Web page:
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NEWBY: National economics' impact on local communities
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Building Main Street, Not Wall Street

NEWBY: National economics' impact on local communities

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John Newby

I believe Kevin Brady was correct when he said, “Inflation destroys savings, impedes planning, and discourages investment. That means less productivity and a lower standard of living”. This quote isn’t only directed at each American, it is even more critical businesses and communities understand this as well. I am going stray slightly this week from the micro level of our local communities to the macro level of our nation, a level that highly impacts each of our communities regardless of size. Let’s discuss inflation, product shortages and labor costs and how that will impact local communities moving forward.

In Econ 101, the topic of the law of ‘Supply and Demand’ is often taught and discussed. The concept of ‘supply and demand’ is usually what dictates the price we pay for goods. As we have seen over and over since the dawn of civilization, when demand outpaces the available supply, prices will escalate. Inversely, when the demand falls, prices will tend to fall and equalize over time as well. This makes sense and most people understand this basic concept.

When we go to Econ 201, the plot then thickens a bit. Here we learn an additional economic law telling us, high prices are cured by the impact of high prices. There may be a few exceptions to this rule, however if the economy is allowed to function free of intervention, the competition brought about by the high prices which are due to shortages of supply typically drive prices back down over time.

While both the above laws are very fundamental, what becomes the next consideration is the timeline it takes for the laws to play out. One recent example might be the toilet paper shortage brought about by the rapid increase in demand during the early days of COVID. While the shortage happened almost overnight, it took only a few months to overcome as producers ramped up production by retooling their factories, thus increasing the supply which lowered demand. Both laws played out exactly as economics indicate it should. However, what happens when that shortage is a lack of lumber, or products requiring commodities to be extracted from the ground, or plastics which are derived from oil which is being assaulted politically? When this occurs, you can know that those issues will be around longer than simply a few weeks or months.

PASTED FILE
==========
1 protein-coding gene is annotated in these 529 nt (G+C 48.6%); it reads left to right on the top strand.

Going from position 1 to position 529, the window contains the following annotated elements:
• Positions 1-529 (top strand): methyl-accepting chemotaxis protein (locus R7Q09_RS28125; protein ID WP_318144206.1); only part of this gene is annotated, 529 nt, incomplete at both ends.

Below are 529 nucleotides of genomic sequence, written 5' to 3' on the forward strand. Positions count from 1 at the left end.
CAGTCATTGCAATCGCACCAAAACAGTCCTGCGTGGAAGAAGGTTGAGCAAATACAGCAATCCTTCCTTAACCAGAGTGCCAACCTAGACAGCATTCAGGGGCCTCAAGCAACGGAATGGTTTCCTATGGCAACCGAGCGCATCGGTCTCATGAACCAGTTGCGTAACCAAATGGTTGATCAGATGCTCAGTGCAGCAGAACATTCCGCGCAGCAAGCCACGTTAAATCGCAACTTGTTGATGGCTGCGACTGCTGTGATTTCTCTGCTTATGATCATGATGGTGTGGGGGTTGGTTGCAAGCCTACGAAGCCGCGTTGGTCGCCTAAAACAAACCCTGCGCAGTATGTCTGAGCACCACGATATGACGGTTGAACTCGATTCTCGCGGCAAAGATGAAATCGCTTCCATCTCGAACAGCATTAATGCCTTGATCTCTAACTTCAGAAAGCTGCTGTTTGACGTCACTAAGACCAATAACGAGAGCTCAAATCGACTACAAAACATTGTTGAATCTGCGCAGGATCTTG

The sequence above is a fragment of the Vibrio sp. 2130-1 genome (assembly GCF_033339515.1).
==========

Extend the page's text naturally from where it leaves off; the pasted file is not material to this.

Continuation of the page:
Now we come to Econ 301, the law that says, labor tends to follow the first two laws, albeit, in a trailing fashion. When you have shortages and continued high demand, over time this tends to drive up wages as well. Without arguing about what is good, bad, right, wrong, left or right, I tend to view these economic laws as ‘just what is’.

As long as we are discussing economics, we should mention inflation. When you double the amount of dollars in circulation throughout the country in one year, you can bank on inflation throughout the economy. The only question will be the impact of the inflationary pressure on prices throughout the supply chain and for the consumer.

So, the question for your community is this; how will all this impact our community in the coming months and years? First, expect inflationary pressure on nearly every product you need to transform your community. Expect shortages on various supplies to last much longer than one might expect. In some cases, we would hope to see some easing on things such as lumber, but nothing is sure in a marketplace seeking to find balance. Labor costs are a two-edge sword, but the sharp edge of the sword tends to dominate the equation. On one hand, higher wages do provide workers with more spendable income. On the other hand, they also tend to drive up costs adding to the increase in goods and services. So, while workers make more, they are spending more for what they purchase, negating much of that increase creating a vicious cycle. Inflation is the most deadly and unseen tax most consumers and communities forget to consider.

As community leaders, understanding economics in times such as these is critical. Knowing what to expect economically can help city leaders better plan for the future. Knowing how the supply chain works can help business owners think ahead, being better prepared. For chambers to understand how this impacts the city, business, and consumers will help them to better chart their most productive course. Far too many communities just sit back and let what comes be as it may. That is the last thing you want to do. Be proactive, be prepared, and you will be miles ahead of most communities that haven’t a clue for what is coming.

John A. Newby, author of the "Building Main Street, Not Wall Street " column and Facebook group dedicated to helping communities and media companies work together allowing both to not just survive, but thrive in a world where truly-local is lost to Amazon, Wall Street chains and others. His email is: john@Truly-Localllc.com

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